Friday, May 10, 2013

Spring into Action: Signs of the Season in the District

By: Sage Passi

Here are some true signs of spring after such a long and fickle entry for this year's season!

1.  The arrival of spring ephemerals, and their fans.

Left: Ann Hutchinson, Lead Naturalist at Maplewood Nature Center, leads a wildflower hike at Fish Creek. 
Top middle: Merrybell rises above the oak leaf blanket along Fish Creek.  Top right: Rue anemone pops up at Fish Creek. Lower right: Ann leads a group into the Fish Creek Preserve to search for spring wildflowers.

2. The annual clean-ups get scheduled and rescheduled……………

This year despite everyone’s best efforts at organizing, many of the city clean-ups had to resort to other tactics for coordinating people to help with clean-up of city parks due to spring snowstorms and inclement weather. Two postponements for the city of St. Paul led to them respond creatively by turning to social media as a way to solicit help. They offered groups the opportunity to post their clean-ups on Facebook and win tickets to use the city’s aquatic facilities (see our News and Events tab for more details).

Patty Kamas, Business Outreach Manager at the Postal Credit Union (PCU), gives
instructions for the clean-up at North St. Paul's Environmental Learning Center. 

Each year, the Watershed District partners with the Postal Credit Union to organize a clean-up at North St. Paul's Environmental Learning Center around PCU Pond across from Target.  This year 87 Richardson third and fourth-graders teamed up with 25 Harmony Learning Center students (Randee Edmundson, teacher) to clean up the perimeter of the pond.

3.  Spring brings a flurry of new prospects for rain gardens.
Henriette Ngo-Bissoy's students at L'Etoile du Nord School remove chicken wire
that was protecting bulb plantings done last fall.  Next, they will plant native seedlings grown
by students over the winter for a legacy garden to be left for the new school that moves in next fall.

Each year the Watershed District, Maplewood Nature Center and Ramsey Conservation District partner to offer classes in rain garden construction and design. The last in the series is Wednesday, May 23.  More information and registration info here.

If you already have a rain garden, take part in our Rain Garden rewind class to get a handle on weed identification and maintenance tips for your garden. It will be held on Thursday, June 20 at Robinhood Park in Maplewood. More information here.

Class participants get a Soils 101 identification lesson to help them
determine their soil's infiltration capacity and depth for their rain garden.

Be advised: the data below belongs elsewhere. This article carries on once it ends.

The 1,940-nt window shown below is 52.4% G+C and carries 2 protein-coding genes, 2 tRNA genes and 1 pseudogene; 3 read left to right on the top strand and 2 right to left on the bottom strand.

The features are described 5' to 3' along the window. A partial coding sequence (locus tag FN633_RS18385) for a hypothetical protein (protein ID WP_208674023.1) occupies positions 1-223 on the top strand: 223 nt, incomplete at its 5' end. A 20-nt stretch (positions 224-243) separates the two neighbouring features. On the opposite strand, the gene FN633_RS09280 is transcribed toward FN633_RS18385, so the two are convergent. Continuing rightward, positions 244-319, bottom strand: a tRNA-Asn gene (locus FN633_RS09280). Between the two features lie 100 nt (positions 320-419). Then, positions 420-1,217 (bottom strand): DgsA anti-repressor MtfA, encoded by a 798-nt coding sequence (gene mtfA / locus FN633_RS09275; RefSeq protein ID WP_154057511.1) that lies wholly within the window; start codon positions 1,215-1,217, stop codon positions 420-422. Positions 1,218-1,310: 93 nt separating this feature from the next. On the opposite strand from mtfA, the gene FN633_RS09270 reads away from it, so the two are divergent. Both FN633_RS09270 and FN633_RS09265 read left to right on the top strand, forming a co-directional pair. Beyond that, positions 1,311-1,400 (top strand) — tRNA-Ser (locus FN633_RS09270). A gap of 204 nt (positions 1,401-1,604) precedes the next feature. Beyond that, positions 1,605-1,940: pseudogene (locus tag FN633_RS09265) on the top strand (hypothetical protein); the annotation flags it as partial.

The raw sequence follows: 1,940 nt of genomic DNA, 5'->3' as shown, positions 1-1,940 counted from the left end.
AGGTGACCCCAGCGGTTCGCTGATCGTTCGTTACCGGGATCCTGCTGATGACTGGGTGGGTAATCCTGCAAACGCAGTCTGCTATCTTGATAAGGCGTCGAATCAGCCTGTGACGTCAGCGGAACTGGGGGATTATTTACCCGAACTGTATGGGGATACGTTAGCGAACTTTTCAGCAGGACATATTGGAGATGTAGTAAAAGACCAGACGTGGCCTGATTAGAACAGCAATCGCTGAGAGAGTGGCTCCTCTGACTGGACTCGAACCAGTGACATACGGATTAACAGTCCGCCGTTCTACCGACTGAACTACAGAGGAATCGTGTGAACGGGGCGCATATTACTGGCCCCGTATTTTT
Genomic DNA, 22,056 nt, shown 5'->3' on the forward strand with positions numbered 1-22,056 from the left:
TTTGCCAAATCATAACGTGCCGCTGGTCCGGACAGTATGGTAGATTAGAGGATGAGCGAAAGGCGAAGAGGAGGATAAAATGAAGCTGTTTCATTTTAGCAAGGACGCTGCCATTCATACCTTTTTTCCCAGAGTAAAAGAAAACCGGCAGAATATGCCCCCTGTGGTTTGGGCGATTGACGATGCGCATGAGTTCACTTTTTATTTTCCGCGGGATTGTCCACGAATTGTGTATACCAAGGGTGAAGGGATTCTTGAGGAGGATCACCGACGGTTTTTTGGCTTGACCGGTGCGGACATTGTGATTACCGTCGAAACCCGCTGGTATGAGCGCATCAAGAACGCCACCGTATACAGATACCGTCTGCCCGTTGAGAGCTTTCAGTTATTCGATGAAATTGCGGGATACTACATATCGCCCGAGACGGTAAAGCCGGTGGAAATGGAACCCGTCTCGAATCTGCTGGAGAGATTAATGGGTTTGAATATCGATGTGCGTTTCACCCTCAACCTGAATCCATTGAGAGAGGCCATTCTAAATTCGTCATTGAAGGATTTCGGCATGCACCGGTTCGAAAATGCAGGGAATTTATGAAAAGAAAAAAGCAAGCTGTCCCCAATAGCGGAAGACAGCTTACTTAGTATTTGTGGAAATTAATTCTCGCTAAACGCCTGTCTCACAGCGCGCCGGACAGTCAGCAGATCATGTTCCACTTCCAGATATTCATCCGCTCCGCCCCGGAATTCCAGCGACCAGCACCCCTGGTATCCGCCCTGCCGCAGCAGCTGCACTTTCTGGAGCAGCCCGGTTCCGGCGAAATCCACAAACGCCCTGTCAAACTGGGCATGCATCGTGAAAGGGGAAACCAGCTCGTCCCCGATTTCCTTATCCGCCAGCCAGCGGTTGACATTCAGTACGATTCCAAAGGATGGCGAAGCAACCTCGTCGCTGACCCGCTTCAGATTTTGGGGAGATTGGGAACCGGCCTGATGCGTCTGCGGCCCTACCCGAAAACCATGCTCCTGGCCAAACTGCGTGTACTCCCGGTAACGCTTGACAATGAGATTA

Participants in earlier classes in the Stopping Water Where it Drops series had a lesson in site assessment (photo to right).  Here they are shown getting in-the-field experience at Liz Biagi's yard in North St. Paul.  Liz went through the class this year, offered her home for the demo class this spring and has begun the process of making plans for her rain garden.  She will be taking advantage of the 75% cost-share reimbursement from the District.  See our BMP Incentive Program page for details.

4.  Time to clean out those inlets and sediment traps for your rain gardens!  Doing so will make it easier for water to get into your gardens and be filtered.

Do you have one of these at the inlet to your rain garden? If so, open up your grate and remove the sediment, leaves and debris that this filtering box has collected over the fall and winter.
Even if you don't have a sediment grate as shown in the photos (most residential gardens do not have a grate), look at where the water enters the rain garden.  Remove leaves and scoop out fine sand from this area that can clog your rain garden.

5.  After months of being stuck indoors, it's time to reconnect with the earth, explore the out-of-doors and check out your local lakes and wetlands.

L'Etoile du Nord School (French Immersion) fourth-graders spent the last few months learning about issues at Ames Lake.  In late April, they finally got out to the site to see it for themselves.  One student in particular was so compelled into action during the investigative trip to Ames Lake that he spent the entire field trip on a personal mission to pick up trash (image below).  They've planned a clean-up at the lake in May and hope to do some advocacy for trash cans and recycling bins.

Left: A L'Etoile du Nord student on a clean-up mission.Top right: L'Etoile du Nord students gather by the boardwalk and remove trash in the lake.  Bottom right: Ginny Newman leads a students in a discussion.

Ginny Newman, St. Paul Community Education Service Learning Coordinator has been a loyal partner with the Watershed District for years. St. Paul Community Education supports service learning investigations, bus trips and pays for project costs for watershed school partners. In the photo of Ginny above, students document and discuss issues discovered at Ames Lake on the east side of St. Paul. The lake was restored after a shopping mall built on a former wetland and lake was removed in 2000. The area continues to be a vibrant study area for classes from the area as well as for residents who live nearby the lake.

Thanks to everyone for your stewardship actions this spring!

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